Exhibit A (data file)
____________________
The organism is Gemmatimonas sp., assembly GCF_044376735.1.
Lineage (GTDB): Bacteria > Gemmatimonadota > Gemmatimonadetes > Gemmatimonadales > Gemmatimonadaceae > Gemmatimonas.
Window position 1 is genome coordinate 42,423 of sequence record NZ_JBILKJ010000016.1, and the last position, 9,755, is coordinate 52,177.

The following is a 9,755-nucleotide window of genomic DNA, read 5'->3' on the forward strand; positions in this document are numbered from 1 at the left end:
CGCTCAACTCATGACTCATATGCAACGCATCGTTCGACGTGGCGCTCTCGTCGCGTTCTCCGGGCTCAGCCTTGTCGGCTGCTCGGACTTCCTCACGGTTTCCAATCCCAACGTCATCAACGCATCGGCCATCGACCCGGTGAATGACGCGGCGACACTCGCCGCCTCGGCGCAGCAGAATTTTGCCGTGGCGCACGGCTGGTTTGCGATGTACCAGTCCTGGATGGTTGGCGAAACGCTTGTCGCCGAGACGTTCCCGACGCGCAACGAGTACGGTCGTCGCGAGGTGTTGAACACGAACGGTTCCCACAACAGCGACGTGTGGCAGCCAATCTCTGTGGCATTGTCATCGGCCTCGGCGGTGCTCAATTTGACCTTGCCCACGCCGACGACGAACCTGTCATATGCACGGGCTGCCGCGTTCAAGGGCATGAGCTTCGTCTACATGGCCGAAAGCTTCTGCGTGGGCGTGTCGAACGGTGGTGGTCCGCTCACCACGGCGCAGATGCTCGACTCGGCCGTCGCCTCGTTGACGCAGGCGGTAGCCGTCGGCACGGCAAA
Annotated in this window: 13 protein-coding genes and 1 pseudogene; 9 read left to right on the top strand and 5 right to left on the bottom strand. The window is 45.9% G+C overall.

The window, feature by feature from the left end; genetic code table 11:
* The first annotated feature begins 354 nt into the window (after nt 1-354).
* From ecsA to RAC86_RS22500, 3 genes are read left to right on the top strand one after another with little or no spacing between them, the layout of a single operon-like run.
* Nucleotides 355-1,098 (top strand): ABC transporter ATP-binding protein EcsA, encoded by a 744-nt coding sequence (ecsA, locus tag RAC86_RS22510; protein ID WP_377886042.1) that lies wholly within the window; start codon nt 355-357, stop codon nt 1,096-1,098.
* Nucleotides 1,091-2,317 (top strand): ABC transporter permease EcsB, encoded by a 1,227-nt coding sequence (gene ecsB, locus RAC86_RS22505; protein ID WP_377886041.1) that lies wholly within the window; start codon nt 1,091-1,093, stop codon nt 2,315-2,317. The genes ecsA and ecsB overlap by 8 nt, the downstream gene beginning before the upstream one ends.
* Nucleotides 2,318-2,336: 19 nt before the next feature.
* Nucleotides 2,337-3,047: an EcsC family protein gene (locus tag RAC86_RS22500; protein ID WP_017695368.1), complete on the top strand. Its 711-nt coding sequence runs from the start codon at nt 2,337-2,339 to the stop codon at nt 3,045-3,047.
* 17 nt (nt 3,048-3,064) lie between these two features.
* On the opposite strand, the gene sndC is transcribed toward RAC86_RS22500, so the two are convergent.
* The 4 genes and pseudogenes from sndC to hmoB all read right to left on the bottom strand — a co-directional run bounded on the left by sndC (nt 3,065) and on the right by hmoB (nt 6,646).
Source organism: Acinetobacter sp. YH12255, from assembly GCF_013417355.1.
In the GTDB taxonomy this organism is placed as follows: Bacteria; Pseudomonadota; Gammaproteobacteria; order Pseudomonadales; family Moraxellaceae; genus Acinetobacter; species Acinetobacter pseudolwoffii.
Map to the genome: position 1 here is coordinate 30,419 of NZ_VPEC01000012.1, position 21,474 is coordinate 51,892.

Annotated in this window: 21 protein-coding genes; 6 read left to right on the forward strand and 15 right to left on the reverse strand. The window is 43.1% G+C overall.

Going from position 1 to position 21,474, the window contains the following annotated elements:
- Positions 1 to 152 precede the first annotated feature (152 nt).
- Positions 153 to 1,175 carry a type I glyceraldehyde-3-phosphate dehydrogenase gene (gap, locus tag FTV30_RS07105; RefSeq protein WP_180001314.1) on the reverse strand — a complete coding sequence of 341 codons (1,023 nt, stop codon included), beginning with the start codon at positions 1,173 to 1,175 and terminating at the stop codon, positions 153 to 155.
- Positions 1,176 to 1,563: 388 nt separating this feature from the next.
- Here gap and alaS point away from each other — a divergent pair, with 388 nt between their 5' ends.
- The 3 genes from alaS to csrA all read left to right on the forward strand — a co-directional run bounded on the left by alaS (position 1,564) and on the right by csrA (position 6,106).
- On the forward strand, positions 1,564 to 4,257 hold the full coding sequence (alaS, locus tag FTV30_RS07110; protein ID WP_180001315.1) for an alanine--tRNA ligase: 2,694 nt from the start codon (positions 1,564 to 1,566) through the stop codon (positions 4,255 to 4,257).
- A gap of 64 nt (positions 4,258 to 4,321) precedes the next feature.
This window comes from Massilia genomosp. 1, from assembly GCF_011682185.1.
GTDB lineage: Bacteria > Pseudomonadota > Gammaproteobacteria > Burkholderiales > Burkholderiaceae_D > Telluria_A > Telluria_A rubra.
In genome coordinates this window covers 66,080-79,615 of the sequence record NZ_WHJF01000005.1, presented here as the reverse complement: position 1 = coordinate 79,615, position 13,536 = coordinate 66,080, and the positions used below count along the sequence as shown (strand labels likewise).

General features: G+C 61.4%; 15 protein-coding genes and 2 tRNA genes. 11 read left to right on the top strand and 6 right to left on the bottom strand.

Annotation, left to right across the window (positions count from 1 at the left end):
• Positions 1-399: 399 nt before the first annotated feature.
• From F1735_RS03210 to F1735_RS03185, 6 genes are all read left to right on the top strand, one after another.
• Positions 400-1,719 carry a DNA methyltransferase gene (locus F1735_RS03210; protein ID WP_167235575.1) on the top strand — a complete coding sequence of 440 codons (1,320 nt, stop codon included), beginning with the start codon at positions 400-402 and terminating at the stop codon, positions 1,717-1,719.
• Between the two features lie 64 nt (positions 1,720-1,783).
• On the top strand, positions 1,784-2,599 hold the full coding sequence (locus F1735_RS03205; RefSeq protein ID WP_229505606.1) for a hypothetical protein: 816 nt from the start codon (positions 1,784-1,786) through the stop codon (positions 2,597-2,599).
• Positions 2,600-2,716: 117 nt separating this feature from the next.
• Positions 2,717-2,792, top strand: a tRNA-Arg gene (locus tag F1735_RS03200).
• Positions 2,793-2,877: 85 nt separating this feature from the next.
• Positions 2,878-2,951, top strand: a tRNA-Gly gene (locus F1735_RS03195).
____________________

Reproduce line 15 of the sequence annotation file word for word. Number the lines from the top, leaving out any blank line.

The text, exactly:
* On the opposite strand, the gene sndC is transcribed toward RAC86_RS22500, so the two are convergent.